A few minutes after Neil Pasricha learned his wife Leslie was expecting their first child, he got an idea for a book. They were sitting on a plane returning to Canada from a trip to Asia when a flight attendant handed them a plastic-wrapped muffin with a scrap of paper that read, “Congratulations!” Leslie had been sick toward the end of their vacation, and on a hunch she had picked up a pregnancy test during a layover—and taken it mid-flight. Pasricha’s first thought upon hearing the news: Tell someone! Hence the muffin.
His second thought would require more time and effort to materialize. Pasricha decided to write down everything he knew and was learning about how to be happy: “I couldn’t think of anything I wanted more for my child.” Almost two years later, Pasricha has finished a 275-page book called The Happiness Equation: Want Nothing + Do Anything = Have Everything. Whatever edits the copy has been through, the dedication has remained the same: “To my baby, I wanted you to have this in case I didn’t get a chance to tell you, love Dad.”
Just about every parent can relate to Pasricha’s wish for his child. His mother and father no doubt wanted the same for him. But Pasricha’s struggle to articulate what happiness is and how to achieve it has a particular resonance. This is, after all, coming from the guy who during the past decade, while working as a corporate leadership executive at Wal-Mart, started a blog, 1000AwesomeThings.com, which turned into the bestselling The Book of Awesome, an ode to everyday pleasures, which was spun off into three more Awesome books (plus a journal and five calendars), a popular TED talk and hundreds of other speaking engagements around the world.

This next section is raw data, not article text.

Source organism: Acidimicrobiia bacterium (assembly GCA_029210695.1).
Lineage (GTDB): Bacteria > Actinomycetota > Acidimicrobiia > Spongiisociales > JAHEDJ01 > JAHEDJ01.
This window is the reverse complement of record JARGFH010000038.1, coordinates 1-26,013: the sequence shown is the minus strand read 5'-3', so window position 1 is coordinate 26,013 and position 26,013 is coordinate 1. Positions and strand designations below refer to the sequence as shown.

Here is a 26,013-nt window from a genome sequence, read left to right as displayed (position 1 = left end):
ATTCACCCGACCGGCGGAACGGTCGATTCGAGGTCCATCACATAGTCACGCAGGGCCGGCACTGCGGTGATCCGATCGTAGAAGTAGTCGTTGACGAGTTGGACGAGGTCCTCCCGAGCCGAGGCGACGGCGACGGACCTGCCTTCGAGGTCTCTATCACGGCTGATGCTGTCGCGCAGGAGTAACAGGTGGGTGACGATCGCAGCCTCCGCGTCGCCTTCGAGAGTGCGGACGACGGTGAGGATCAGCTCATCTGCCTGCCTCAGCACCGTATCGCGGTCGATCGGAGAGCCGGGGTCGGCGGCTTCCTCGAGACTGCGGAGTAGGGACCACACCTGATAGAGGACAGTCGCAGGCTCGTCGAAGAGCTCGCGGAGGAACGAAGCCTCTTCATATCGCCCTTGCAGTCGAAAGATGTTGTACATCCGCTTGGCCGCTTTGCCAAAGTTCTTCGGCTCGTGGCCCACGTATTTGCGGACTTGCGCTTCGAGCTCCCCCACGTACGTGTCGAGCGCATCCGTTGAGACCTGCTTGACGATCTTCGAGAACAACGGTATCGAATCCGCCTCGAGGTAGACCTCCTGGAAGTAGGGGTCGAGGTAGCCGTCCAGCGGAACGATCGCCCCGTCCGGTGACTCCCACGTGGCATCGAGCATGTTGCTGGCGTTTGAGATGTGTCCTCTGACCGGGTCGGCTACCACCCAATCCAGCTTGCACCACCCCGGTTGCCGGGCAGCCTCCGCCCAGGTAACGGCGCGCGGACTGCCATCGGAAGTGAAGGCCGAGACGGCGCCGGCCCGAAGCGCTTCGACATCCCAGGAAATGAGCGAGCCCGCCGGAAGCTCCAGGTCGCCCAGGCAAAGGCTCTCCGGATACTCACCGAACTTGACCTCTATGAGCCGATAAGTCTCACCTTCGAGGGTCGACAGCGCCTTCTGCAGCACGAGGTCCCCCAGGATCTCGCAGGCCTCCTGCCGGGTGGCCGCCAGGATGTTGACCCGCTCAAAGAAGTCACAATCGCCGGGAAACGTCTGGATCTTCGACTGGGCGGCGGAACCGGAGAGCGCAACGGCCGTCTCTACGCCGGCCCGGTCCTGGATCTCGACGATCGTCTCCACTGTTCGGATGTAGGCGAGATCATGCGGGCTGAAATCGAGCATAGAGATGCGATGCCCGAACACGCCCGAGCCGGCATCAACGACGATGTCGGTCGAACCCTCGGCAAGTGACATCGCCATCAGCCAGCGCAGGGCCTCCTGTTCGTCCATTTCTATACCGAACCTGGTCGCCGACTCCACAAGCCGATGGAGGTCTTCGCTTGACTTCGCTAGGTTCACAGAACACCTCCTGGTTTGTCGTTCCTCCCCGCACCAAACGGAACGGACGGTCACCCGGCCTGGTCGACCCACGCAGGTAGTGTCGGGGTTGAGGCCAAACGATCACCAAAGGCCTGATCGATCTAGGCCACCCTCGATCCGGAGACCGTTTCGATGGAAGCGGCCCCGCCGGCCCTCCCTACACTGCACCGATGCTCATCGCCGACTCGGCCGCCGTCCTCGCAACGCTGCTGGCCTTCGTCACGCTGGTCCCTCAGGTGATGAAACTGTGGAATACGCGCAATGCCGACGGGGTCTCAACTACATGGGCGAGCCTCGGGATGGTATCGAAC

Stratospheric professional success aside, Pasricha, 36, has much to be happy about: he owns a home in Toronto, has a loving wife, a young son and now a second baby on the way. Despite all of these accomplishments, and even the wisdom Pasricha imparts in his books, finding happiness has turned out to be as much a maze as a marathon for him. “I don’t feel like I’ve achieved any next-level enlightenment or nirvana,” he says. “I have intense daily, weekly and monthly net struggles.” Especially around how to juggle work and family time. “Dropping my son off [at daycare] and picking him up is really important to me,” says Pasricha, as an example of one thing that’s come under threat. “Seventy-hour weeks in an office [mean] no more breakfasts with my son.” So he recently did what many people who are similarly stretched often fantasize about. Pasricha quit his job at Wal-Mart with one plan in mind: “I’m actually right now in the throes of dedicating myself more fully to happiness.”
More here – Macleans